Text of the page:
The Conversation: The Detroit Pistons without Cade Cunningham

Jan 20, 2024; Detroit, Michigan, USA;  Detroit Pistons guard Cade Cunningham talks to referee
Jan 20, 2024; Detroit, Michigan, USA; Detroit Pistons guard Cade Cunningham talks to referee / Rick Osentoski-USA TODAY Sports

The Detroit Pistons did the unthinkable yesterday and beat a good team, putting a 120-104 smackdown on the Thunder, who are currently tied for the 1st in the Western Conference.

The wild thing is that they did it on the tail end of a back-to-back and without Cade Cunningham in the lineup, which prompted all of the Cade skeptics and haters to come flying out of the woodwork like angry termites.

Immediately, I knew we'd be having The Conversation about whether the Pistons are better without Cade Cunningham.

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Cade is the team's best player, so to argue that they are better without him makes little sense, but they have recorded three of their six wins this season with him on the bench.

I would argue that was more about the trade that jettisoned Isaiah Livers out of the starting five and brought in Mike Muscala to help stabilize the bench. But the team is 3-6 without Cade Cunningham this season, so is there some validity to this notion?

The Detroit Pistons without Cade Cunningham

The Pistons are 3-6 in the nine games Cade has missed this season and 3-34 in the 37 he's played.

The overall offensive rating drops from 117.1 to 110.7 with Cade Cunningham out, so it's hard to argue that the offense is better, but we'll get back to that in a minute.

The defensive rating moves from 120.7 to 121.8, so not much difference. They are terrible defensively with or without Cade Cunningham.

But when you dig a little deeper into the numbers, things get more interesting.

The Pistons average 28.9 assists per game when Cade has been out this season and 25.7 when he's in, indicating that the ball movement might be better without Cunningham dominating nearly every possession.

The Pistons' field goal percentage jumps from 46.7 to 49 percent with Cade on the bench and their 3-point percentage goes from 34.2 to 39.4 percent. Cunningham has only missed nine games, so these are small sample size numbers, and you also have to factor in that six of these games came post-trade, when the Pistons bench has been much better overall, which has boosted those stats.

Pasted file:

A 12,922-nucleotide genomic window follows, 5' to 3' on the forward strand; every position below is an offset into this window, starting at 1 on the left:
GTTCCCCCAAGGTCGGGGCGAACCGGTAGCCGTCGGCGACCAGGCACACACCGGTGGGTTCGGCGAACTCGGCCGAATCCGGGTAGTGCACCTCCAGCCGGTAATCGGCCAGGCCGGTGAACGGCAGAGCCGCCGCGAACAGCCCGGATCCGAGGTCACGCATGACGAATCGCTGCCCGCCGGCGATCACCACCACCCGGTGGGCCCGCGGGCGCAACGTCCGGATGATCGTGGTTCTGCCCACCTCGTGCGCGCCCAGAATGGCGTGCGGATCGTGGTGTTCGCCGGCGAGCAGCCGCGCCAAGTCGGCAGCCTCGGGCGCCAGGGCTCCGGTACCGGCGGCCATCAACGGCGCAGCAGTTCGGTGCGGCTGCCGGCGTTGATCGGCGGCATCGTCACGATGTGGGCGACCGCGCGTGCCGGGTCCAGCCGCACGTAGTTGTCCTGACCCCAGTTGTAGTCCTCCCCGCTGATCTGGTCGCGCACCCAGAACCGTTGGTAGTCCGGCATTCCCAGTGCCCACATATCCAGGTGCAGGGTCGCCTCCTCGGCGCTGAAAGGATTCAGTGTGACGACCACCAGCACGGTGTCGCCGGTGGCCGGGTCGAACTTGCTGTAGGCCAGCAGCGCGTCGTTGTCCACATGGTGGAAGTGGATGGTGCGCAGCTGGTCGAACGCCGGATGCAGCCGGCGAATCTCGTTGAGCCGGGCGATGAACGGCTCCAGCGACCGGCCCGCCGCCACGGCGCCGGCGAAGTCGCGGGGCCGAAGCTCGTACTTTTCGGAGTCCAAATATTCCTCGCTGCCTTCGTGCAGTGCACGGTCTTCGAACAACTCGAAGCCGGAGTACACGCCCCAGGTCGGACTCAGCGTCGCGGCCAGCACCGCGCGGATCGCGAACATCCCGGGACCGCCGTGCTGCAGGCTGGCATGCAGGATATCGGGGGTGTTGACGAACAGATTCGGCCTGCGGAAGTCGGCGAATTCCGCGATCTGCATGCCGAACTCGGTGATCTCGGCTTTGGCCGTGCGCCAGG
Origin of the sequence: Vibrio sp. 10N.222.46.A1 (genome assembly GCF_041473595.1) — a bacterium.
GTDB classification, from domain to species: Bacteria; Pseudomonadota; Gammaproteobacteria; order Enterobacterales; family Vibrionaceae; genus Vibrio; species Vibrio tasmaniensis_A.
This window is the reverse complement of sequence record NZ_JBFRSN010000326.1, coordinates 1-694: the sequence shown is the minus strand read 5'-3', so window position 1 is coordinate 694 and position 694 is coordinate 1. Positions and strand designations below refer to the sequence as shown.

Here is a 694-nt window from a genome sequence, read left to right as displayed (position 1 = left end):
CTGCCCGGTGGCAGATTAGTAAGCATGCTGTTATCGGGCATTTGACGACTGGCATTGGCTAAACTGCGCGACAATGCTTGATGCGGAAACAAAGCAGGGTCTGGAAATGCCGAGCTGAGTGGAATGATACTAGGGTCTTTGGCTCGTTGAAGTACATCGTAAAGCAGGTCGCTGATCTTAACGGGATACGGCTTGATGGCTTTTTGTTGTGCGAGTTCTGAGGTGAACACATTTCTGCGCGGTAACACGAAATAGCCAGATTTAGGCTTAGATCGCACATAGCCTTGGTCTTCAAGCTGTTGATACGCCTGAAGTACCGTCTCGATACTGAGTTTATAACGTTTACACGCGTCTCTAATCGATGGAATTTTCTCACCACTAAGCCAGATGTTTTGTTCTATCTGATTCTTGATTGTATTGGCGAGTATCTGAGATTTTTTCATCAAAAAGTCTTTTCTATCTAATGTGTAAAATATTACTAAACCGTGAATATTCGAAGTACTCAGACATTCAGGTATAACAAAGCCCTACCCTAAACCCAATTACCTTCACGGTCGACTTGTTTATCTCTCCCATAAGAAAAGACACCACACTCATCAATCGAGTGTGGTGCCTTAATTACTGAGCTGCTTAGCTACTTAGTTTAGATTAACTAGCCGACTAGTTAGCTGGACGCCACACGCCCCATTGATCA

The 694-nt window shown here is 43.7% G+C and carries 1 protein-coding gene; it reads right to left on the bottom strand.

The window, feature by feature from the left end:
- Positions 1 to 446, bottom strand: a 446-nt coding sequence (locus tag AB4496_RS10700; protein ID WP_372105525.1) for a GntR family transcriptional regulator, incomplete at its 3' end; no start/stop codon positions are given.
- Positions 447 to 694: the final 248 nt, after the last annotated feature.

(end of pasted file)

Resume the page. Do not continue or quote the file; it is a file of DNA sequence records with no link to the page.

When it comes to the eye test, the Pistons moved the ball better last night, Jaden Ivey played with more freedom and purpose and there weren't as many dud possessions or turnovers. By the way, the Pistons average three fewer turnovers per game this season when Cade has been out.

But I put that on the coaches, not Cade Cunningham.

Cade Cunningham is not the problem, but there needs to be adjustments

The issue seems to be how the Pistons run an offense when Cade Cunningham is in there. They've tried to pigeonhole him into a Luka Doncic role in a heliocentric offense that revolves around Cade getting into the mid-range or paint and either taking his shot or passing out when the double comes.

This ends in a lot of possessions where the rest of the guys are standing around, not moving off the ball, not cutting to the rim, and largely just standing outside the 3-point line waiting for Cade to pass it out. It also leads to a lot of turnovers when the defense swarms, and part of this is on Cade to be better at recognizing these moments, and part of it comes down to scheme.

Especially concerning are the possessions where Cunningham dribbles under the basket and comes around the other side while everyone else stands around watching like he's Teen Wolf.

Cade is an unselfish player, so it makes little sense to use him this way, as he can make an impact on the ball as well as off it. It would be nice to see more ball and player movement when Cade Cunningham comes back, so let's hope slow-ride Monty Williams makes this realization after watching his team's sizzling offense last night with his best player on the bench.

So no, the Detroit Pistons are not better without Cade Cunningham, but they are different and can learn from the successes they have had without him.